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ORAL HISTORY

Page history last edited by Wynnetta 11 years, 7 months ago

 

ImageChef Word Mosaic - ImageChef.com

 

"Each word tastes of the context and contexts in which it has lived its socially charged life" (p. 293).

Bahktin, M. (1981). The dialogic imagination: Four essays by M.M. Bahktin. Austin, TX: University of Texas Press.

 

Because we are old, it may be thought that the memory of things may be lost with us, who have not, like you, the art of preserving it by committing all transcriptions to writing. We nevertheless have methods of transmitting from father to son an account of all these things. You will find the remembrance of them is faithfully preserved, and our succeeding generations are made acquainted with what has passed, that it may not be forgot as long as the earth remains.

Kanickhungo - Treaty negotiations with Six Nations

Nerburn, K., & Mengelkoch, L. (1991). Native American wisdom. Novato, CA: New World Library

 

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(Teachers College Press)

 

Her-Story and His-Story narratives share educational rememories (Morrison, 2006) from early childhood, K-12 school & college experiences. Students discuss any experiences which they feel have had an impact on the type of teacher they have become, their role and personal responsibilities as a member of their teaching environment; what they view as the responsibilities of the students, and their hopes for the roles that parents will play in the establishment and maintenance of an inclusive learning environment. Students include insights into their experiences as related to the tenets of culturally responsive teaching.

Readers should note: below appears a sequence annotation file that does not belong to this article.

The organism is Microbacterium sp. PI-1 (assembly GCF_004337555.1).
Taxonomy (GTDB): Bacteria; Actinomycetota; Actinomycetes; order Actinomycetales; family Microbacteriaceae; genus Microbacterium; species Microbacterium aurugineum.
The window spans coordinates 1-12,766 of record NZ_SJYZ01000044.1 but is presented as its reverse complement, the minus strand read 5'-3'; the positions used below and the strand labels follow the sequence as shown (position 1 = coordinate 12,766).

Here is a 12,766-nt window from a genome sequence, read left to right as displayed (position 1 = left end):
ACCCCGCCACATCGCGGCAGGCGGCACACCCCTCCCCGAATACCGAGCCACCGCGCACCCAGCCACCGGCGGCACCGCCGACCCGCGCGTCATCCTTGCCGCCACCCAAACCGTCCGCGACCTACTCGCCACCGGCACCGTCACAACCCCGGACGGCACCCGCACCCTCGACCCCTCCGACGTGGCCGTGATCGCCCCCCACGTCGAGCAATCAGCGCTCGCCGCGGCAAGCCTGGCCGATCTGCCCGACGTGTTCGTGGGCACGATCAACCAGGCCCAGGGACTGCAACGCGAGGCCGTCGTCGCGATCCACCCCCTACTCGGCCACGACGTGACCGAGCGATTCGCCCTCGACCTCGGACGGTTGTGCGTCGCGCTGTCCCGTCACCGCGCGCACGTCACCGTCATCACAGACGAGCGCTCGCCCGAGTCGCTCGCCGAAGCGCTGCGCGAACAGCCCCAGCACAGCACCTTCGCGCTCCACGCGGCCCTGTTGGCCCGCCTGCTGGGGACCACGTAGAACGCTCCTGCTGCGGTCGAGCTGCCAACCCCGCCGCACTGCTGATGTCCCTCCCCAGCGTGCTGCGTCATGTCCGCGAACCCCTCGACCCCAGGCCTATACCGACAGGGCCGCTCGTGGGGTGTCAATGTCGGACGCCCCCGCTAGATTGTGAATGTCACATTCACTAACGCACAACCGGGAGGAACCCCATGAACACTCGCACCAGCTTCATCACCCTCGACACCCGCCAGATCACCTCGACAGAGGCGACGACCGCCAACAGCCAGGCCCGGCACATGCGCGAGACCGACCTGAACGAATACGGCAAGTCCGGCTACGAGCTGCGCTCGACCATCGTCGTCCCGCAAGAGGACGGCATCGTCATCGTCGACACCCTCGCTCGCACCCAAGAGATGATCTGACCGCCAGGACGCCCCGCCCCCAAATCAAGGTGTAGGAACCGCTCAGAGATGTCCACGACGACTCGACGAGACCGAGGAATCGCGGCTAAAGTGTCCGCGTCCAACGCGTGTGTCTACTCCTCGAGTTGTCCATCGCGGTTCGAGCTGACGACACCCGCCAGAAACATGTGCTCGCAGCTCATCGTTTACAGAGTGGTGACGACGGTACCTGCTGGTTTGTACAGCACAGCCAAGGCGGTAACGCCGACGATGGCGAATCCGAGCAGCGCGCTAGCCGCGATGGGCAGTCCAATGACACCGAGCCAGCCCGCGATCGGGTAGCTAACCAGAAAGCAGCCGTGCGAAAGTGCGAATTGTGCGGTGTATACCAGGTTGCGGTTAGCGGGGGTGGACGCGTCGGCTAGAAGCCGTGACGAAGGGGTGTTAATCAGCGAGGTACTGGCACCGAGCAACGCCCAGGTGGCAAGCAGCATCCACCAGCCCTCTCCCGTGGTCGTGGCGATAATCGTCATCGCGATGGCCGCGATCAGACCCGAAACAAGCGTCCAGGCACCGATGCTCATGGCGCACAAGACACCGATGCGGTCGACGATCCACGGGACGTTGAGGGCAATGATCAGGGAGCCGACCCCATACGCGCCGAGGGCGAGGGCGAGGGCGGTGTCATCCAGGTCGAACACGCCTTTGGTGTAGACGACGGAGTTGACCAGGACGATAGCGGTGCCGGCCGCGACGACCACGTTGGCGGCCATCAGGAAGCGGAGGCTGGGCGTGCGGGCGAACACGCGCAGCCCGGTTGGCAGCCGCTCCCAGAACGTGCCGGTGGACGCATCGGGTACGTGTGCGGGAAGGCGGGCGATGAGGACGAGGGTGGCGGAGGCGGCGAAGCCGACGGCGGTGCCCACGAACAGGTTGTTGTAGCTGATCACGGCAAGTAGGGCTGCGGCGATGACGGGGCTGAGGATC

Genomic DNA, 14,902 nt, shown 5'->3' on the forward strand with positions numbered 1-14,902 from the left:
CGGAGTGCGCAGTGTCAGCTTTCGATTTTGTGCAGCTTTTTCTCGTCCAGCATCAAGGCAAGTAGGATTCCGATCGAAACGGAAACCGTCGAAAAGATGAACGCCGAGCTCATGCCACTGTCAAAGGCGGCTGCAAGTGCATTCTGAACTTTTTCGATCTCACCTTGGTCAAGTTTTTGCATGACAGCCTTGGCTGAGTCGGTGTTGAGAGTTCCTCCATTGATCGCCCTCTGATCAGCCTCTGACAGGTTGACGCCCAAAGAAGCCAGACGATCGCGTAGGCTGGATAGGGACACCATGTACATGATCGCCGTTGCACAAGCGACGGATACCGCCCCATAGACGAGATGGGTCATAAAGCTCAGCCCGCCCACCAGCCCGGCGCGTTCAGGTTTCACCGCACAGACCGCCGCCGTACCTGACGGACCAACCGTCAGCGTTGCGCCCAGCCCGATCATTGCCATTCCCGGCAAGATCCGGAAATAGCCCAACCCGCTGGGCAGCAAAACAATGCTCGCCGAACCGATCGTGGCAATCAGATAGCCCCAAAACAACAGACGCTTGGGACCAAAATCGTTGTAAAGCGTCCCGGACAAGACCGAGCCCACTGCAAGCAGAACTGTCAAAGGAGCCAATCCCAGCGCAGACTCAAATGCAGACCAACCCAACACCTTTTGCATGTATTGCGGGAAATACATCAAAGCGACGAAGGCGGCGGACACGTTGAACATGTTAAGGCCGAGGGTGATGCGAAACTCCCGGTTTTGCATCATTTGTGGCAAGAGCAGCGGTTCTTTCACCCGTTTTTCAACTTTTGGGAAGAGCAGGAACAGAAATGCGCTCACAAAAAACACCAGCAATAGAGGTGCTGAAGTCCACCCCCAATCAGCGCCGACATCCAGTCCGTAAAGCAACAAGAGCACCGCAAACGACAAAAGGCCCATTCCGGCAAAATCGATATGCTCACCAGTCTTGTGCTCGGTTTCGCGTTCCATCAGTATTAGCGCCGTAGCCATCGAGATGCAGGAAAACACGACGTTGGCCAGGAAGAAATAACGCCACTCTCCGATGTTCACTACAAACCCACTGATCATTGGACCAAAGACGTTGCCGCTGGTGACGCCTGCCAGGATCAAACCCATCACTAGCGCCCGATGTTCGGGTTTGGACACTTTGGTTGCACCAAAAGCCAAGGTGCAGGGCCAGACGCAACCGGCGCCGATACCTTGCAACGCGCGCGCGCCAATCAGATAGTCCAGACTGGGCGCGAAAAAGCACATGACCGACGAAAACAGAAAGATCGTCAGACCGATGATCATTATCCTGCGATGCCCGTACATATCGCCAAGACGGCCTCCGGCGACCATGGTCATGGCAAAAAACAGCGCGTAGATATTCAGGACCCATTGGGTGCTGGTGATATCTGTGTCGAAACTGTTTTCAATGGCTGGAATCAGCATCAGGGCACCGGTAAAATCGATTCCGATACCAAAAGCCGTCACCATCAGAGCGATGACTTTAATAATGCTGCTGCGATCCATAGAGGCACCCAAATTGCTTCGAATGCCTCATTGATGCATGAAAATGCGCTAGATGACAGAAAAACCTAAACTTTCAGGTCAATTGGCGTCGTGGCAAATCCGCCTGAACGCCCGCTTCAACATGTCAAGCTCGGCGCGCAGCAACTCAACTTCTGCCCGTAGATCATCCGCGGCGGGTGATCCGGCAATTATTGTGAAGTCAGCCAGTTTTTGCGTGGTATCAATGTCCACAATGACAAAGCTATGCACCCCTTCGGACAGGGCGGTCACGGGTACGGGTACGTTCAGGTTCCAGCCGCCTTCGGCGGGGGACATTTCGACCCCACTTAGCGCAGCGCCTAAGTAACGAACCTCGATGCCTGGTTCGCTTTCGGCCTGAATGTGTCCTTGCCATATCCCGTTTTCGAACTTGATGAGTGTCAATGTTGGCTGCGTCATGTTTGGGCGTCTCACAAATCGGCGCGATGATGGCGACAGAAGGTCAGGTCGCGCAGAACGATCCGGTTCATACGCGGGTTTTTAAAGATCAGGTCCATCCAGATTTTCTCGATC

A shared STORY is an invitation to connect. The response provides an opportunity to validate opinions, thoughts, and practices. Varied forms of literacy are being developed to adequately capture the life experiences, the stories that represent members of diverse populations.  Every group, every member of the group, has a story. Every story provides entry points for connection and understanding. The conscious and curricular choices made by teachers, administrators, and care givers to explore literacy with an emphasis on authenticity and from a variety of perspectives, helps us each to see how others are coping, dreaming, and even thriving. It is the story that has the generational, cultural, social, political, religious, and gendered power to move through time. The story is literacy. The story is the thing! 

  

We each exist as the main character in our own unique and personal story.  Our progressive tale involves an ever changing cast of characters, plots, settings, heroes, heroines, and challenges. What happens when the story, the vision of self, fails to be validated by the surrounding environment?